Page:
If you have a business idea or a passion project, make sure your motives are pure. Then, figure out how it genuinely adds value to others and take the leap.

2. Business Should Be Fun

I’ve had the privilege of being involved in a number of different businesses in my 41 years, but I can honestly say that starting this sports card business with my son has been some of the most rewarding of my life. And while it has had immeasurable value in teaching him life lessons and business acumen, it reminded me that business doesn’t have to be so serious.

There’s a sweet spot in business between doing what you love and being able to make a profit. For many, the tension of that sweet spot is burdensome. We sacrifice what we love to make money and we feel like a sellout. Or, we stick with what we love and don’t know how to actually run a sustainable business. With Matthew and I, profit wasn’t the main focus. There was a goal of getting to $10,000, but that goal was measured by experiences, not revenue. Whether it was going to card shows or the boys trading for Pokemon cards at school and selling them on Facebook Marketplace, each transaction was celebrated.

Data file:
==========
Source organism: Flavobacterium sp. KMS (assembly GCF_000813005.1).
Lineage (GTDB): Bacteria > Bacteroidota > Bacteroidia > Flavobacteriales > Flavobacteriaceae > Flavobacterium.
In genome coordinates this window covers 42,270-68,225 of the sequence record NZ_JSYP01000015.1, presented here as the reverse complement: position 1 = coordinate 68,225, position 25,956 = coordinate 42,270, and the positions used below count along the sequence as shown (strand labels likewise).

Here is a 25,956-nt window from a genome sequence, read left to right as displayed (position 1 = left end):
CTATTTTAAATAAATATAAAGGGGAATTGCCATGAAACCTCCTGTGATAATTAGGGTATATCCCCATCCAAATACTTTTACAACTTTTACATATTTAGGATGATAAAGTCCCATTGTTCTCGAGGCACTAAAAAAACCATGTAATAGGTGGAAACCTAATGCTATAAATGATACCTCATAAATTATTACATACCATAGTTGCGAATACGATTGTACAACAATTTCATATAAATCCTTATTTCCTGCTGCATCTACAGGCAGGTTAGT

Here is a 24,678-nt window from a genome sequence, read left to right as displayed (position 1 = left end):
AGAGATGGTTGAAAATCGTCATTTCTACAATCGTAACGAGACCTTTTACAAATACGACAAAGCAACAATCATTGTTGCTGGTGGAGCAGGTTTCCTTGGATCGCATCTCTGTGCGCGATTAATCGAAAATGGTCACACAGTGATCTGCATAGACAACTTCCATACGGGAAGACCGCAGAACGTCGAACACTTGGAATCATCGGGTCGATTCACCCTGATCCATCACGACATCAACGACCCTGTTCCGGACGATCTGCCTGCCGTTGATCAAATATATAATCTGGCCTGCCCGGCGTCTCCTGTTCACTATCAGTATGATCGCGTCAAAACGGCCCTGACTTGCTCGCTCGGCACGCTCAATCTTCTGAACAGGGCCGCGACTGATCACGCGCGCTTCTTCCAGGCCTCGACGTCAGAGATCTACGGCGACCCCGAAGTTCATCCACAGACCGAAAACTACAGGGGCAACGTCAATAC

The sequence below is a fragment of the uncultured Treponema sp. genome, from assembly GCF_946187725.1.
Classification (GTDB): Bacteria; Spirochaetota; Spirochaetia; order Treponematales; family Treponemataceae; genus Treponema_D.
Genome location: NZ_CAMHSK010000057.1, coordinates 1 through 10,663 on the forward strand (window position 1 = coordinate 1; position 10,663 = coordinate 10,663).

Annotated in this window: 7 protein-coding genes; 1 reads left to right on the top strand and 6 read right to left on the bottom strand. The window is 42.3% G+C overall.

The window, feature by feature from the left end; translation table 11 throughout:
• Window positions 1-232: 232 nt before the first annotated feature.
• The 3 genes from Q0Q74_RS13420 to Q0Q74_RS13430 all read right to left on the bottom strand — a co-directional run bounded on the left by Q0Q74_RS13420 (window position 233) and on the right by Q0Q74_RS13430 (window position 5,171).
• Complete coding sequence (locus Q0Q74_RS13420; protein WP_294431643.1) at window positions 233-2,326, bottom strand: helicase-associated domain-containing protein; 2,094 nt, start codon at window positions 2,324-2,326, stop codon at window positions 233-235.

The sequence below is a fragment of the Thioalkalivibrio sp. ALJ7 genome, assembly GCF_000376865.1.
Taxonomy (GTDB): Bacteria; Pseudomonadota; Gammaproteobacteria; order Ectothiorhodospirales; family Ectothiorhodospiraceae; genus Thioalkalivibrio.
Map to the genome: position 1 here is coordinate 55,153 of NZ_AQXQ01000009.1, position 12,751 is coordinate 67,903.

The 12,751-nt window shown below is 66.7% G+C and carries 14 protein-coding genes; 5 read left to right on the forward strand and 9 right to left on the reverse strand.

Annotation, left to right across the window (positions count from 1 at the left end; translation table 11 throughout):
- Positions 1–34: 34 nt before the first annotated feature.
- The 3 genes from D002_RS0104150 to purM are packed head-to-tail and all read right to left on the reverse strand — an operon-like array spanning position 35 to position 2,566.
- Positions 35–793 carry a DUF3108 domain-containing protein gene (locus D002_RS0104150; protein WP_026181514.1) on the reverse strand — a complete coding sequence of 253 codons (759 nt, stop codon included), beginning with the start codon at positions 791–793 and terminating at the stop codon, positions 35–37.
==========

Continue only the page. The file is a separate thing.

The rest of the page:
If you’ve lost the “fun” in your business, get back to your roots. What got you started? What is it about the business that you love? And sometimes it helps to expose yourself to others who are having fun because, quite honestly, having fun is contagious.

3. Business Isn’t Always Fun

On the flipside, business has it’s challenges. For Matthew and I, we had to deal with being scammed, losing money, putting up with unruly card dealers and even withstanding criticism for our efforts. The truth is, every deal doesn’t make money and quite honestly, not every person you deal with is easy. Each time one of those situations came up, I encouraged Matthew to keep moving and not get burdened by the details.

There was one time we lost $2,000 on one individual card. It was devastating. However, we took the loss and reinvested our principal into another card that we sold for $6,000. The point is, we turned a $2,000 loss into a net $2,000 gain by simply moving forward and not getting bogged down in the mistake.

The bottom line is, business isn’t always fun. But in those moments, you have to pause, take it in stride and get back to the things you love. If you learn from a difficult moment, you can apply that wisdom to future experiences. It’s less about avoiding mistakes and more about letting mistakes propel you forward.

4. Businesses Without Passion Don’t Work